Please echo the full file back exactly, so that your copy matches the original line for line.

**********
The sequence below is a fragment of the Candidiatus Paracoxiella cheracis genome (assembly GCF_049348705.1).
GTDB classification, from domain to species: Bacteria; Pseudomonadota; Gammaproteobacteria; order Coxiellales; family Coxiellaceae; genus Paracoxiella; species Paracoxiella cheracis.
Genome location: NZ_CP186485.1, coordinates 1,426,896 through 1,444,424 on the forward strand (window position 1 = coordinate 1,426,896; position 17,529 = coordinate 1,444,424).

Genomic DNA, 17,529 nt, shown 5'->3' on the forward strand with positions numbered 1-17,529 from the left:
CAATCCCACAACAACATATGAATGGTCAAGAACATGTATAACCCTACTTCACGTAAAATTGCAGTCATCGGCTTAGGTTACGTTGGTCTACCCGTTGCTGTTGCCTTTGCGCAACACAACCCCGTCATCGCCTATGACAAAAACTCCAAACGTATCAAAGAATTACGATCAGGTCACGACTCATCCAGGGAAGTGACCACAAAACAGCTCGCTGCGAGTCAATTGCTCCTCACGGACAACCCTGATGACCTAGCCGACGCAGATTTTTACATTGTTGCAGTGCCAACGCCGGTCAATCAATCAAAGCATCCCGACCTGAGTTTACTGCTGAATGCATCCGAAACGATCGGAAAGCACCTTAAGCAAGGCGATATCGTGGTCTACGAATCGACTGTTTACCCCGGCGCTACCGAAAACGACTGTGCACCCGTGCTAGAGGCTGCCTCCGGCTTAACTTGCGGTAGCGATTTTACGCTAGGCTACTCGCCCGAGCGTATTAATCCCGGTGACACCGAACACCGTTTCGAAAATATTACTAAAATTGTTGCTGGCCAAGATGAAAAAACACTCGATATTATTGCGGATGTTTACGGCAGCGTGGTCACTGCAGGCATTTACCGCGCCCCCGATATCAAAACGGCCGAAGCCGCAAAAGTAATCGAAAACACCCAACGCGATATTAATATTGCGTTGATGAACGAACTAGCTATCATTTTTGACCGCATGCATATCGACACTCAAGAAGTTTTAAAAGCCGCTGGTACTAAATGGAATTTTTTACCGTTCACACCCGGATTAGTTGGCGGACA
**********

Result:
The sequence below is a fragment of the Candidiatus Paracoxiella cheracis genome (assembly GCF_049348705.1).
GTDB classification, from domain to species: Bacteria; Pseudomonadota; Gammaproteobacteria; order Coxiellales; family Coxiellaceae; genus Paracoxiella; species Paracoxiella cheracis.
Genome location: NZ_CP186485.1, coordinates 1,426,896 through 1,444,424 on the forward strand (window position 1 = coordinate 1,426,896; position 17,529 = coordinate 1,444,424).

Genomic DNA, 17,529 nt, shown 5'->3' on the forward strand with positions numbered 1-17,529 from the left:
CAATCCCACAACAACATATGAATGGTCAAGAACATGTATAACCCTACTTCACGTAAAATTGCAGTCATCGGCTTAGGTTACGTTGGTCTACCCGTTGCTGTTGCCTTTGCGCAACACAACCCCGTCATCGCCTATGACAAAAACTCCAAACGTATCAAAGAATTACGATCAGGTCACGACTCATCCAGGGAAGTGACCACAAAACAGCTCGCTGCGAGTCAATTGCTCCTCACGGACAACCCTGATGACCTAGCCGACGCAGATTTTTACATTGTTGCAGTGCCAACGCCGGTCAATCAATCAAAGCATCCCGACCTGAGTTTACTGCTGAATGCATCCGAAACGATCGGAAAGCACCTTAAGCAAGGCGATATCGTGGTCTACGAATCGACTGTTTACCCCGGCGCTACCGAAAACGACTGTGCACCCGTGCTAGAGGCTGCCTCCGGCTTAACTTGCGGTAGCGATTTTACGCTAGGCTACTCGCCCGAGCGTATTAATCCCGGTGACACCGAACACCGTTTCGAAAATATTACTAAAATTGTTGCTGGCCAAGATGAAAAAACACTCGATATTATTGCGGATGTTTACGGCAGCGTGGTCACTGCAGGCATTTACCGCGCCCCCGATATCAAAACGGCCGAAGCCGCAAAAGTAATCGAAAACACCCAACGCGATATTAATATTGCGTTGATGAACGAACTAGCTATCATTTTTGACCGCATGCATATCGACACTCAAGAAGTTTTAAAAGCCGCTGGTACTAAATGGAATTTTTTACCGTTCACACCCGGATTAGTTGGCGGACA